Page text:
Speculative Project: Reparative Worldmaking in the Abolitionist University


What is this Project About?

This project, developed as part of the Spring 2022 “Redesigning the Academy” course by Shannon Mattern at The New School, is in a way the focal point I have been waiting to emerge, converge for years. It is a project where different rays of light, previously traveling alone through the darkness that is our world, meet: 

  • My efforts to constructively engage with my frustrations about the academy and anthropology in general, and my personal experiences in/with it in particular.
  • The PhD project I am developing around Black liberation movements in the Afro-Dutch diaspora.
  • My personal convictions and politics of anticolonialism and abolitionism, and the hopes for a different world. 

It is the start of my answer, approached through the limited scope of higher education, to the impossible question: What could a different world look like? And just as important: How do we get there?

Taking as my central question “How can reparative worldmaking happen through the abolitionist academy?” this project aims to do three things, building on the extensive efforts and labor others have dedicated to similar works, and playing with scale both in terms of space (individual–local–planetary) and time (short, medium, and long term): 

  1. Articulate what it means to think, speculate, and work towards different worlds, as well as possible steps we could take towards this, by looking at abolition as a “constructive project.” [1] 
  2. Formulate how these worldmaking projects can come into being, operate in, be developed through an abolitionist anthropology and university.
  3. Make it easier to find, and build networks with, like minded folks – at least, that is my hope.

Starting Point: Slavery and Colonialism Never Truly Ended

Following Saidiya Hartman,[2] Christina Sharpe,[3] and other Black and Indigenous scholars, we are living in the afterlives of slavery and colonialism. This means that the way that society was structured back then – plantations, racial systems of classification, Indigenous genocide, among others – continue to have effects on the way that our current world today works.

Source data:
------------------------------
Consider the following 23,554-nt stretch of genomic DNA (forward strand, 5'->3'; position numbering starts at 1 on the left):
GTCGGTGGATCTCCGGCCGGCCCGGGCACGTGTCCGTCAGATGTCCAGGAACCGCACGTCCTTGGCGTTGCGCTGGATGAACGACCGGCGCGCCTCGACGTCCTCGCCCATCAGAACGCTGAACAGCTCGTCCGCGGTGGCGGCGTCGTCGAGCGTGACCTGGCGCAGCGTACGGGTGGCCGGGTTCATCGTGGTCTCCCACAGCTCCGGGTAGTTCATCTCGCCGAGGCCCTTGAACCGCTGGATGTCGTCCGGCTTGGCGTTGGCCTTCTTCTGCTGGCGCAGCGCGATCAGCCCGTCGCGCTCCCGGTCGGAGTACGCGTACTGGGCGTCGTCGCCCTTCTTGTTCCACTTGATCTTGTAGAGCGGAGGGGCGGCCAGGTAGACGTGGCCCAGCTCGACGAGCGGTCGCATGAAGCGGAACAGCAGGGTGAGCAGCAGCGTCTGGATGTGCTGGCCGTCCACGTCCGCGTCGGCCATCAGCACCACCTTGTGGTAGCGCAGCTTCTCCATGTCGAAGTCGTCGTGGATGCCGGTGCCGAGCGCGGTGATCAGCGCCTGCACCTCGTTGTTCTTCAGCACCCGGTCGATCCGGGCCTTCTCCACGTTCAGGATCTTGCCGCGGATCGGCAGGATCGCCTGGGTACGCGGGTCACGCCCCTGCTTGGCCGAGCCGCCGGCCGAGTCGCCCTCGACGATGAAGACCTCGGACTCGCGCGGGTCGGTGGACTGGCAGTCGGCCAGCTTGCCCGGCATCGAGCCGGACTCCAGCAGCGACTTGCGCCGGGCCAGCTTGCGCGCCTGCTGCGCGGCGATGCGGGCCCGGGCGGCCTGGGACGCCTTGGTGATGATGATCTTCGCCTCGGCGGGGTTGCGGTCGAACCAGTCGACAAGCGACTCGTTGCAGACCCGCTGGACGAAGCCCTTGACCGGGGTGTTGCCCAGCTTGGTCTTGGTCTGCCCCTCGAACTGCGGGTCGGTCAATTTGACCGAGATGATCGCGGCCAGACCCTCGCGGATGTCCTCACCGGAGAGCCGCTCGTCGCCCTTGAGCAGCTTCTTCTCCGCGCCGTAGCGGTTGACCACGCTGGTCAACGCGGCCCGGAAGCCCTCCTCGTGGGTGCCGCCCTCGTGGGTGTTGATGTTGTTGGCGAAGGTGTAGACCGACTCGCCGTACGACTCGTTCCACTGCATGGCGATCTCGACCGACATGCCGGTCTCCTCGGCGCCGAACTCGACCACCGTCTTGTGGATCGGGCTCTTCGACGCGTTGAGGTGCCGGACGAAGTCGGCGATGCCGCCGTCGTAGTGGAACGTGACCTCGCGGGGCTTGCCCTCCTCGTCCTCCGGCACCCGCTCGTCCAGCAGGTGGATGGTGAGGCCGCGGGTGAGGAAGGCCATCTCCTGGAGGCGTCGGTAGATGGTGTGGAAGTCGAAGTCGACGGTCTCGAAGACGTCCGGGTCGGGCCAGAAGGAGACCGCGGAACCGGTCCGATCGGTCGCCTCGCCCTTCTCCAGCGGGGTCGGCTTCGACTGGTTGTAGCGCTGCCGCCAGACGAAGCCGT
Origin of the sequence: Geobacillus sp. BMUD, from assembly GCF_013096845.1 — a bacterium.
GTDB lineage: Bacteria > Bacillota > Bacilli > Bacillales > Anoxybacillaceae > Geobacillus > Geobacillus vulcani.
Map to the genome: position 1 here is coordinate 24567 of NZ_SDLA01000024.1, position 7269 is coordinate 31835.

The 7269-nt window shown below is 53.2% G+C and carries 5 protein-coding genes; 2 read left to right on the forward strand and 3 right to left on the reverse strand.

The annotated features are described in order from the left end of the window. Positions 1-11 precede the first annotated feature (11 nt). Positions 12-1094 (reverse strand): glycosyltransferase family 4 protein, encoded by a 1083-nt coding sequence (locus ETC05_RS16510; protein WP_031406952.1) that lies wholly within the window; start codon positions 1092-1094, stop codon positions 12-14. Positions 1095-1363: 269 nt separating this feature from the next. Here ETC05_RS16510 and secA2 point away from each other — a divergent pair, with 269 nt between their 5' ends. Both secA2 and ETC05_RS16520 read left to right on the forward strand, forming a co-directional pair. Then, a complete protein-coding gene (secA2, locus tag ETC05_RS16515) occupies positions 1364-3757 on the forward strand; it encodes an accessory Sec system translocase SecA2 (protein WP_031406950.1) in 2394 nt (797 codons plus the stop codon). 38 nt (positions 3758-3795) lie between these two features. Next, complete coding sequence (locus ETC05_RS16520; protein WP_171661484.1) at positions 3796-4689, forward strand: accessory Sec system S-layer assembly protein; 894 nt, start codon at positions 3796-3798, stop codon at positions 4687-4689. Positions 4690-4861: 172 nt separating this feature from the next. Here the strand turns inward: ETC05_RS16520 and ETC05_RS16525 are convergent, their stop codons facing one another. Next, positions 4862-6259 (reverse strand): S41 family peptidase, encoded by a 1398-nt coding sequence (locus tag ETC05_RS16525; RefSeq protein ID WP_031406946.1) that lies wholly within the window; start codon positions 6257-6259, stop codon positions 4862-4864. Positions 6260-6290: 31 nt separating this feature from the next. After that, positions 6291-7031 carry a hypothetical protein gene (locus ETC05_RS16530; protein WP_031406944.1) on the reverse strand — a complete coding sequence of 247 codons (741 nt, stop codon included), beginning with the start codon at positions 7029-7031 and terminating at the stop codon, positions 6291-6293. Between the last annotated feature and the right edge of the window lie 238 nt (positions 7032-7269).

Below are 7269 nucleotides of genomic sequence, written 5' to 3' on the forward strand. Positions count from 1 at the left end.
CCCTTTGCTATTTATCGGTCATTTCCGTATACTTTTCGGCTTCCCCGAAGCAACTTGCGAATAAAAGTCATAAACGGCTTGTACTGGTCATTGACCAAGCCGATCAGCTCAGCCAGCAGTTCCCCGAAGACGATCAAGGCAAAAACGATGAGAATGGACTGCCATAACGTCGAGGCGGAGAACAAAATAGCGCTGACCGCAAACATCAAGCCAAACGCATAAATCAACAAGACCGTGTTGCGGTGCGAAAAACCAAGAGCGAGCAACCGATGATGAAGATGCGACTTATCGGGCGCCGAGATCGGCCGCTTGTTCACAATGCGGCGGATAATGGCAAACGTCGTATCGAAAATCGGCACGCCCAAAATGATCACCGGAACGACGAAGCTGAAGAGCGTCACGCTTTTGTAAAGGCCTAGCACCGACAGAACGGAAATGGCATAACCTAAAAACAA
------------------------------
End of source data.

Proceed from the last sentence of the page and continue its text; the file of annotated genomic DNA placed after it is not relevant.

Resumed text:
Honoring Those I’m Building On

This work would not have been able without my Black feminist heroes, including Audre Lorde, bell hooks, the Combahee River Collective, Angela Davis, and their collaborators outside of the United States. I am also indebted by those who have done the work to analyze our universities today – including the Abolitionist University Studies collective – and all those I list in my footnotes. Your work is what has brought me to this point, and I will always commit to honoring it the best way I can. Thank you, seriously.

What Does this Project Consist of?

This project, right now, lives in two modes, with one additional aspirational form to be developed in the future.

  1. Theoretical, practical, and imaginative explorations on my themes of worldmaking and the academy, based on literature review, on this page and the linked abolitionist university, and reparative worldmaking pages.
  2. A self-designed speculative syllabus for a potential course that could be taken in an abolitionist university: Reparative Worldmaking I.
  3. I hope to start building a network, forming a community, with those who would appreciate this project, and have their own aspirations for a radically reimagined world and academia.

My suggestion is to start with The Abolitionist University, then move to Reparative Worldmaking, ending with the Speculative Syllabus; if you want to follow this, just click the buttons on the bottom of the pages. Or go your own way, I won’t judge.


[1] Harney and Moten

[2] Hartman, Saidiya V. 2007. Lose Your Mother: A Journey along the Atlantic Slave Route. 1st ed. New York: Farrar, Straus and Giroux.

[3] Sharpe, Christina Elizabeth. 2016. In the Wake: On Blackness and Being. Durham: Duke University Press.